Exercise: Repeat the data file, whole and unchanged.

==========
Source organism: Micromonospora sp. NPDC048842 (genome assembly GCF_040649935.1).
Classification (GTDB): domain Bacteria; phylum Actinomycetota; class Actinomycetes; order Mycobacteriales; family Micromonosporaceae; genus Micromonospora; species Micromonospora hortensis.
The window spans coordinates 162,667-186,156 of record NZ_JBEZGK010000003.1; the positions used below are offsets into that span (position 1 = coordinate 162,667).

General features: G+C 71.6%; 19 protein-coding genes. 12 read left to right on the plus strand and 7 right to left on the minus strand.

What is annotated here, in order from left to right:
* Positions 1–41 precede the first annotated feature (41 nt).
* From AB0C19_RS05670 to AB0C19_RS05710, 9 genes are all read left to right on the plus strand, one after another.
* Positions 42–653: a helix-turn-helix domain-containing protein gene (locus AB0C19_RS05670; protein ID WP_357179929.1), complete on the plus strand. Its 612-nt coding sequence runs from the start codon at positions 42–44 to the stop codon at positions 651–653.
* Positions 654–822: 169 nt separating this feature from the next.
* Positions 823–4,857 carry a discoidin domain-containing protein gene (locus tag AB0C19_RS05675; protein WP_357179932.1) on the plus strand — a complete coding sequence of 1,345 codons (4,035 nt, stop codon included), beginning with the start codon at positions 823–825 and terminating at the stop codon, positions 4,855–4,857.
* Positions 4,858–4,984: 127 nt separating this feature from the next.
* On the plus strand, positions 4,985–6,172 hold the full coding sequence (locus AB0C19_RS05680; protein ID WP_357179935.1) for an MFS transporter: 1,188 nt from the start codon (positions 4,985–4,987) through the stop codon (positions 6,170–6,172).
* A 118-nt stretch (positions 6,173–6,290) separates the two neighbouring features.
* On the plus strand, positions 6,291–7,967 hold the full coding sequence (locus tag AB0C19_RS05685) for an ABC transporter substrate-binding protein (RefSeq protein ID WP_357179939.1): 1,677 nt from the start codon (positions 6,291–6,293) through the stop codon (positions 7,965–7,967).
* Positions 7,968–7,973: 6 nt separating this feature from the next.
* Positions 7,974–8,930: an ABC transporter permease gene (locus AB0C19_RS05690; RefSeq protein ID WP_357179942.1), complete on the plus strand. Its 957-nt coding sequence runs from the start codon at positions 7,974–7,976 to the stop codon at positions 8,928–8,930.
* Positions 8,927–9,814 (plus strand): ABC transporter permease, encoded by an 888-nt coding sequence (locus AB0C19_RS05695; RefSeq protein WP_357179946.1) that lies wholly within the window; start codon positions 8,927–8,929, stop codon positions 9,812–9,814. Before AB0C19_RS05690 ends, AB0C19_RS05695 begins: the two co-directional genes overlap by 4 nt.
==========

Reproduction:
Source organism: Micromonospora sp. NPDC048842 (genome assembly GCF_040649935.1).
Classification (GTDB): domain Bacteria; phylum Actinomycetota; class Actinomycetes; order Mycobacteriales; family Micromonosporaceae; genus Micromonospora; species Micromonospora hortensis.
The window spans coordinates 162,667-186,156 of record NZ_JBEZGK010000003.1; the positions used below are offsets into that span (position 1 = coordinate 162,667).

General features: G+C 71.6%; 19 protein-coding genes. 12 read left to right on the plus strand and 7 right to left on the minus strand.

What is annotated here, in order from left to right:
* Positions 1–41 precede the first annotated feature (41 nt).
* From AB0C19_RS05670 to AB0C19_RS05710, 9 genes are all read left to right on the plus strand, one after another.
* Positions 42–653: a helix-turn-helix domain-containing protein gene (locus AB0C19_RS05670; protein ID WP_357179929.1), complete on the plus strand. Its 612-nt coding sequence runs from the start codon at positions 42–44 to the stop codon at positions 651–653.
* Positions 654–822: 169 nt separating this feature from the next.
* Positions 823–4,857 carry a discoidin domain-containing protein gene (locus tag AB0C19_RS05675; protein WP_357179932.1) on the plus strand — a complete coding sequence of 1,345 codons (4,035 nt, stop codon included), beginning with the start codon at positions 823–825 and terminating at the stop codon, positions 4,855–4,857.
* Positions 4,858–4,984: 127 nt separating this feature from the next.
* On the plus strand, positions 4,985–6,172 hold the full coding sequence (locus AB0C19_RS05680; protein ID WP_357179935.1) for an MFS transporter: 1,188 nt from the start codon (positions 4,985–4,987) through the stop codon (positions 6,170–6,172).
* A 118-nt stretch (positions 6,173–6,290) separates the two neighbouring features.
* On the plus strand, positions 6,291–7,967 hold the full coding sequence (locus tag AB0C19_RS05685) for an ABC transporter substrate-binding protein (RefSeq protein ID WP_357179939.1): 1,677 nt from the start codon (positions 6,291–6,293) through the stop codon (positions 7,965–7,967).
* Positions 7,968–7,973: 6 nt separating this feature from the next.
* Positions 7,974–8,930: an ABC transporter permease gene (locus AB0C19_RS05690; RefSeq protein ID WP_357179942.1), complete on the plus strand. Its 957-nt coding sequence runs from the start codon at positions 7,974–7,976 to the stop codon at positions 8,928–8,930.
* Positions 8,927–9,814 (plus strand): ABC transporter permease, encoded by an 888-nt coding sequence (locus AB0C19_RS05695; RefSeq protein WP_357179946.1) that lies wholly within the window; start codon positions 8,927–8,929, stop codon positions 9,812–9,814. Before AB0C19_RS05690 ends, AB0C19_RS05695 begins: the two co-directional genes overlap by 4 nt.